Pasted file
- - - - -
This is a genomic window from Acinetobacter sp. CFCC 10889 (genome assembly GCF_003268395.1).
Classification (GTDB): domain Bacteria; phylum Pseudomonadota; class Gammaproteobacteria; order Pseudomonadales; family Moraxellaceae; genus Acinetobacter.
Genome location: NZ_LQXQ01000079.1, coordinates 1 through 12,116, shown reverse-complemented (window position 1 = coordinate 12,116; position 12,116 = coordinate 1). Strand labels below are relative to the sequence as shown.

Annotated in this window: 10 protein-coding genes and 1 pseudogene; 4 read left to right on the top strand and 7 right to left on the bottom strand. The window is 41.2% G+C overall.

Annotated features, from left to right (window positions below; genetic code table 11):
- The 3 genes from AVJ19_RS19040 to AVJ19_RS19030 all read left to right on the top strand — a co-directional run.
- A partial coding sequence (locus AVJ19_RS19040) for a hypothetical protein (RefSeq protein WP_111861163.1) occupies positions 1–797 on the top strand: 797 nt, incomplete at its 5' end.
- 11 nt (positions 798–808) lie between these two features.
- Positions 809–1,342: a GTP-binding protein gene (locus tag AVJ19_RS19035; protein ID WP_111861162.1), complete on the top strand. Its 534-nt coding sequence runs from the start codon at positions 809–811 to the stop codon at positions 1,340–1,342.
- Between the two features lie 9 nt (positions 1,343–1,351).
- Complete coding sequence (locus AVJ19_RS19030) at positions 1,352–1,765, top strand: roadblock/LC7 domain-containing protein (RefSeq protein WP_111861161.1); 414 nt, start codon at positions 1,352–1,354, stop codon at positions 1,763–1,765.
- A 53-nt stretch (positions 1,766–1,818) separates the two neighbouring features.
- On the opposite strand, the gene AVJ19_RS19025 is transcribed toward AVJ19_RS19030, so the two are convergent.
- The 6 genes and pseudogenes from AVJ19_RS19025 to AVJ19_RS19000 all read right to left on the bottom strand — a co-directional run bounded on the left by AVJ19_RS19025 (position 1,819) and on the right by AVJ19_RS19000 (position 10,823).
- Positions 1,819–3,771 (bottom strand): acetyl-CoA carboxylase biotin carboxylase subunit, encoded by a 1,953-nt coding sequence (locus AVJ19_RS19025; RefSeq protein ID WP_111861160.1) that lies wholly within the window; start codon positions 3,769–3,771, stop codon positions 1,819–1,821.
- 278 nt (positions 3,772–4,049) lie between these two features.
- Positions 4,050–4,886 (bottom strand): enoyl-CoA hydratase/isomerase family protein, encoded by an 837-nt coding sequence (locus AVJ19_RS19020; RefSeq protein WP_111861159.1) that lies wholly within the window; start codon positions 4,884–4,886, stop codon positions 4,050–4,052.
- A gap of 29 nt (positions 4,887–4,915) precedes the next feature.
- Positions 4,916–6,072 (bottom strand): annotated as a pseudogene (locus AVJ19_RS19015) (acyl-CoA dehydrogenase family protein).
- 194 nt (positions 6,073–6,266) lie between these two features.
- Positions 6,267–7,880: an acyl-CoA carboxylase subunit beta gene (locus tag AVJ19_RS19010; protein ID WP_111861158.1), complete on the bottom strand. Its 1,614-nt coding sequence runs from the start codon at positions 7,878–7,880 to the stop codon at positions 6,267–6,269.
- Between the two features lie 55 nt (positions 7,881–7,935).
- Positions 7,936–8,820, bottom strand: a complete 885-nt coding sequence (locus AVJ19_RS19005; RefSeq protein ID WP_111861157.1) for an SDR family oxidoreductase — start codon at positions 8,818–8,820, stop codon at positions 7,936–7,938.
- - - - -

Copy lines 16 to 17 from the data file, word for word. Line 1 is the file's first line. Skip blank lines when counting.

- 278 nt (positions 3,772–4,049) lie between these two features.
- Positions 4,050–4,886 (bottom strand): enoyl-CoA hydratase/isomerase family protein, encoded by an 837-nt coding sequence (locus AVJ19_RS19020; RefSeq protein WP_111861159.1) that lies wholly within the window; start codon positions 4,884–4,886, stop codon positions 4,050–4,052.